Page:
Dean Rohrer / NewsArt

Editorial: Fuller disclosure needed on who is lobbying whom

Published: Sunday, Jan. 20, 2013 - 12:00 am | Page 6E

Created by a landmark initiative in 1974, the California Political Reform Act regulates lobbying and gives the public some glimpse into how the sausage known as legislation gets made.

But 1974 was a long time ago. The influence industry has changed, and in a detailed examination last Sunday, The Bee's Laurel Rosenhall revealed how much lobbying remains hidden.

As a result of public reports required by the 1974 initiative, corporations, unions and other interest groups have disclosed that they spent $2.9 billion on lobbying in the past 12 years. They've also detailed how much of that was spent.

But $794 million of that $2.9 billion was non-itemized. Perhaps it was spent on rent. More likely, it was used to pay for television or radio ads to influence public opinion, to gin up citizen interest in Astroturf campaigns related to legislation, and on public affairs consultants, strategists and attorneys. Although the specifics aren't clear, you can assume the money was spent to shape legislation and policy.

The Fair Political Practices Commission under Chairwoman Ann Ravel has embarked on a worthwhile project to overhaul the lobbying disclosure requirements.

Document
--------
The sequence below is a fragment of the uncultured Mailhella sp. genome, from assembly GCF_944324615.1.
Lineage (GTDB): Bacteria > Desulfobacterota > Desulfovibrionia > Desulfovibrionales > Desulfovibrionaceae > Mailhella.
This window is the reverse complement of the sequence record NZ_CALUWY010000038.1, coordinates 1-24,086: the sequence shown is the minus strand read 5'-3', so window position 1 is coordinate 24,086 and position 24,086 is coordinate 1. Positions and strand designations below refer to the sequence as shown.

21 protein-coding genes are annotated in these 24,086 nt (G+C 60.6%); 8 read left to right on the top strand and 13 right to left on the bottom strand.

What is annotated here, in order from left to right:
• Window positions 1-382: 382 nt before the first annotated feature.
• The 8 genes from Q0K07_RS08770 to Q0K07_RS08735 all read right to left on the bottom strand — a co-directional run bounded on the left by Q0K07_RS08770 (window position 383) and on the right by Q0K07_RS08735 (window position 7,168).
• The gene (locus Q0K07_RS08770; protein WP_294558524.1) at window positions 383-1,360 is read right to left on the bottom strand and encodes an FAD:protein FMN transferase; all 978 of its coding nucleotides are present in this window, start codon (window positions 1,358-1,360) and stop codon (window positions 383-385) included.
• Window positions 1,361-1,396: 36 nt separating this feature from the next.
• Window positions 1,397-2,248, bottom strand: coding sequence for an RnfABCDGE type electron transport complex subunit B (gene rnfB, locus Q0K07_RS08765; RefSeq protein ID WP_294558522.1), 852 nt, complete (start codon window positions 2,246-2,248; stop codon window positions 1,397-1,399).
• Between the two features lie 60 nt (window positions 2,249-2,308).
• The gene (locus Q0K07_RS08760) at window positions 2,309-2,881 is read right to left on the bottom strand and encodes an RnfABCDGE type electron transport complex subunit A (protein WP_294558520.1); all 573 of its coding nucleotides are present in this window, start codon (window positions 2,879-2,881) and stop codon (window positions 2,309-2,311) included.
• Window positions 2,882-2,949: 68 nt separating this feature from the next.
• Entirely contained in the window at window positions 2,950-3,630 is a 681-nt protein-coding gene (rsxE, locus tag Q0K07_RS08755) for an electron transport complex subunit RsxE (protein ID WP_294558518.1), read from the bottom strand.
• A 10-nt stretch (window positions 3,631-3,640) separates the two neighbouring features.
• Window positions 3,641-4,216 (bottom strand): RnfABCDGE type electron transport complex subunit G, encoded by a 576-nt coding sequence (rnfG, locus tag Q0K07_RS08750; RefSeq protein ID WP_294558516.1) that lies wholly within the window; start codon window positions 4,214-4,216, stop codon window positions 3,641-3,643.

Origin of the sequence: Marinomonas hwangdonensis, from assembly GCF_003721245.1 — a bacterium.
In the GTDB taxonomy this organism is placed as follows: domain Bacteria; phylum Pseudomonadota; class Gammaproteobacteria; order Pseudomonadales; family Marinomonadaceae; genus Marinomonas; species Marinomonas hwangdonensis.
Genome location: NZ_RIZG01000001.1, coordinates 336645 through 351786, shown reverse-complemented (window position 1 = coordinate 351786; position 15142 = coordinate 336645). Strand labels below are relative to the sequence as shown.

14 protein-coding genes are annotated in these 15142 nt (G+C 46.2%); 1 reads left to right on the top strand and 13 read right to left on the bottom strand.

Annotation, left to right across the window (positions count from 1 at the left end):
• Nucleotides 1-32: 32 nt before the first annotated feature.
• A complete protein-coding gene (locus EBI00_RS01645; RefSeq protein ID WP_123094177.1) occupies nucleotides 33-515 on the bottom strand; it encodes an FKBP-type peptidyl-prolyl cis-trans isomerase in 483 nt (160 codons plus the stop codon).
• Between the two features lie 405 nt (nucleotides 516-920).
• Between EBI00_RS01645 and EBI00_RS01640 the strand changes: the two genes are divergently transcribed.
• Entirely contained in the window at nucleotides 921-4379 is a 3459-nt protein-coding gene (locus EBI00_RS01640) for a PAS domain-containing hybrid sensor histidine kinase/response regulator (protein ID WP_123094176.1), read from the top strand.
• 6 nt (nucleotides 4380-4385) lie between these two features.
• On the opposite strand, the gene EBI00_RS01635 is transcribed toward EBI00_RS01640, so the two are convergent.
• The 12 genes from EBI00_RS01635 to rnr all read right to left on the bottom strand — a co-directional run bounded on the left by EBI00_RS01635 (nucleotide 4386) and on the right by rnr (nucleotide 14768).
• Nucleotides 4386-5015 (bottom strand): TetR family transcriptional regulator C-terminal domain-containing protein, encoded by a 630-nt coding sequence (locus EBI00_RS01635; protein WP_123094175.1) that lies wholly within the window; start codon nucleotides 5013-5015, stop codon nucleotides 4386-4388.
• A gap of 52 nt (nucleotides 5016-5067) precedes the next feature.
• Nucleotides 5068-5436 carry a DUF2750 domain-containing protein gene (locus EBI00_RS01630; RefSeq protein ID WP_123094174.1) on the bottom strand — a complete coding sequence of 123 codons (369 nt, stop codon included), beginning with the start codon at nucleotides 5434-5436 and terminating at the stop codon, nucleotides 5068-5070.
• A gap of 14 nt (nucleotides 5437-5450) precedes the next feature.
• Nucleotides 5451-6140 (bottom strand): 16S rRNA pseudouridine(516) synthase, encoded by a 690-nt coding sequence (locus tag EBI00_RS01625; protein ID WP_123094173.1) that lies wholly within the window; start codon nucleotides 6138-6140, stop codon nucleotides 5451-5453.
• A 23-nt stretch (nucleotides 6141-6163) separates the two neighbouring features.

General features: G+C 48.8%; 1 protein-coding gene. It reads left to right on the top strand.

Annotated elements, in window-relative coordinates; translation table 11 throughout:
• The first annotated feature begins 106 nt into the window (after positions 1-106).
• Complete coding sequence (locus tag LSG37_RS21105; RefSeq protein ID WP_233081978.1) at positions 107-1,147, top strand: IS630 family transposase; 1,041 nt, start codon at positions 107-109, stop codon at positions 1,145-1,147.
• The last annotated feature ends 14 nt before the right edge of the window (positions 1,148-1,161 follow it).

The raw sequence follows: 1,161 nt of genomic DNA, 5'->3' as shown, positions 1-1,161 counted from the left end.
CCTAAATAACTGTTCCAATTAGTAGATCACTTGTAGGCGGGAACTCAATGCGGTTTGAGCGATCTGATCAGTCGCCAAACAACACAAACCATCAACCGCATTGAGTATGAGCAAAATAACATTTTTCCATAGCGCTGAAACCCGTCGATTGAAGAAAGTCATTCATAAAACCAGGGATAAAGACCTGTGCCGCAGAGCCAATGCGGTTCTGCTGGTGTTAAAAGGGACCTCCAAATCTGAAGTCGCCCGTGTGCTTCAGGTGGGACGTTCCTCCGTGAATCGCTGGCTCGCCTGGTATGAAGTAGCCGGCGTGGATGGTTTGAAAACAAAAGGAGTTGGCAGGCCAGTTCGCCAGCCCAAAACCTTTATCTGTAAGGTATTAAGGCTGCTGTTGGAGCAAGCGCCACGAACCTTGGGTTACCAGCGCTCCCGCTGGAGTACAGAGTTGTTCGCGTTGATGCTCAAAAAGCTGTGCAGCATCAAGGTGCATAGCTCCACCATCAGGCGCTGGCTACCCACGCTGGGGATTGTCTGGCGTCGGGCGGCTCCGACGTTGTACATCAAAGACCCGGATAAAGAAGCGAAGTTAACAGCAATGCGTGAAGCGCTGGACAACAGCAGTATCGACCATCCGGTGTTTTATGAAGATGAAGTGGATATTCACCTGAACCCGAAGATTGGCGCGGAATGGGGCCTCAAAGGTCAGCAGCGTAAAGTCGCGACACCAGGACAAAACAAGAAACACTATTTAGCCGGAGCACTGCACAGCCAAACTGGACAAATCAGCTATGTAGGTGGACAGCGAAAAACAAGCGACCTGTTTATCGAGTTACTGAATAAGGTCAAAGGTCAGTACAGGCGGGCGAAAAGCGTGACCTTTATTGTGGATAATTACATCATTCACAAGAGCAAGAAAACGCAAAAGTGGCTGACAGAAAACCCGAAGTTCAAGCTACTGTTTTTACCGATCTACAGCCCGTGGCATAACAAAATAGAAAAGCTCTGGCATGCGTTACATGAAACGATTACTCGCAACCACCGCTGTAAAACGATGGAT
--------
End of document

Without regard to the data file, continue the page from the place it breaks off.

At a minimum, the commission should increase the relevant information and frequency of what now are quarterly reports that show how much lobbyist employers spend and what bills they and their lobbyists seek to influence.

The commission should seek to require some disclosure by attorneys, consultants and public relations specialists who work on public policy.

They are not covered by the Political Reform Act, and, not surprisingly, there has been a proliferation of them over the decades since 1974.

Lest there be any doubt about the implications of the issue, consider AT&T's lobbying report covering the period April 1 to June 30, 2006, the period when AT&T was engaged in a war over legislation allowing it to get involved in cable television. The issue is relevant to anyone who might turn on a football game today, or pay a cable bill this month.

In the lobbying report covering that period, the telephone giant reported spending $215,000 on lobbyists and no less than $5,618 on tickets for legislators and their aides to go to various baseball and basketball games.

All that was significant. But by far the largest sum – $17.59 million – was spent on the "other payments to influence," for which there was no accounting. The commission needs to fix that.

Interest groups have a fundamental right to petition their government, and lobbying is part of that process. But the vast majority of citizens will never hire lobbyists, and they are the ones who ultimately are affected by lobbyists' work. At the very least, they have a right to know who pays to shape the laws and policy, and how that money is being spent.

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